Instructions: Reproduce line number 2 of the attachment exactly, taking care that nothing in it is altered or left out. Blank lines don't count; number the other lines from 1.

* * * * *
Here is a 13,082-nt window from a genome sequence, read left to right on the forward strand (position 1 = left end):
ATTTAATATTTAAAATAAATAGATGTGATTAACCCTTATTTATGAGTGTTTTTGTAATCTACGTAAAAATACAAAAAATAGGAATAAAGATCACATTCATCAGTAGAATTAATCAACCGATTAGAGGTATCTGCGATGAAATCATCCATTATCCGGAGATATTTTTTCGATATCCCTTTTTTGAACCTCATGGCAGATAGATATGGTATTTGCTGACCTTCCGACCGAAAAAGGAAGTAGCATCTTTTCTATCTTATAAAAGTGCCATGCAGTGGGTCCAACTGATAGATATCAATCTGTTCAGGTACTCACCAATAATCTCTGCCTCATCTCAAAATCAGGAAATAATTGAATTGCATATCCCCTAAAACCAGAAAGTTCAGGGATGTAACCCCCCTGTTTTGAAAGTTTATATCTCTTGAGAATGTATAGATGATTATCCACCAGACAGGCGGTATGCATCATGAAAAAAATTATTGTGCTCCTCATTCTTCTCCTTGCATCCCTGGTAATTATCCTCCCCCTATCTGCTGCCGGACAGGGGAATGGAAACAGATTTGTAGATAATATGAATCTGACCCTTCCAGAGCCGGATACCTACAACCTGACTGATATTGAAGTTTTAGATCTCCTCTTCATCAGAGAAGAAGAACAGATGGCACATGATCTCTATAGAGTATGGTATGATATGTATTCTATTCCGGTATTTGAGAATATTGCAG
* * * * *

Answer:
ATTTAATATTTAAAATAAATAGATGTGATTAACCCTTATTTATGAGTGTTTTTGTAATCTACGTAAAAATACAAAAAATAGGAATAAAGATCACATTCATCAGTAGAATTAATCAACCGATTAGAGGTATCTGCGATGAAATCATCCATTATCCGGAGATATTTTTTCGATATCCCTTTTTTGAACCTCATGGCAGATAGATATGGTATTTGCTGACCTTCCGACCGAAAAAGGAAGTAGCATCTTTTCTATCTTATAAAAGTGCCATGCAGTGGGTCCAACTGATAGATATCAATCTGTTCAGGTACTCACCAATAATCTCTGCCTCATCTCAAAATCAGGAAATAATTGAATTGCATATCCCCTAAAACCAGAAAGTTCAGGGATGTAACCCCCCTGTTTTGAAAGTTTATATCTCTTGAGAATGTATAGATGATTATCCACCAGACAGGCGGTATGCATCATGAAAAAAATTATTGTGCTCCTCATTCTTCTCCTTGCATCCCTGGTAATTATCCTCCCCCTATCTGCTGCCGGACAGGGGAATGGAAACAGATTTGTAGATAATATGAATCTGACCCTTCCAGAGCCGGATACCTACAACCTGACTGATATTGAAGTTTTAGATCTCCTCTTCATCAGAGAAGAAGAACAGATGGCACATGATCTCTATAGAGTATGGTATGATATGTATTCTATTCCGGTATTTGAGAATATTGCAG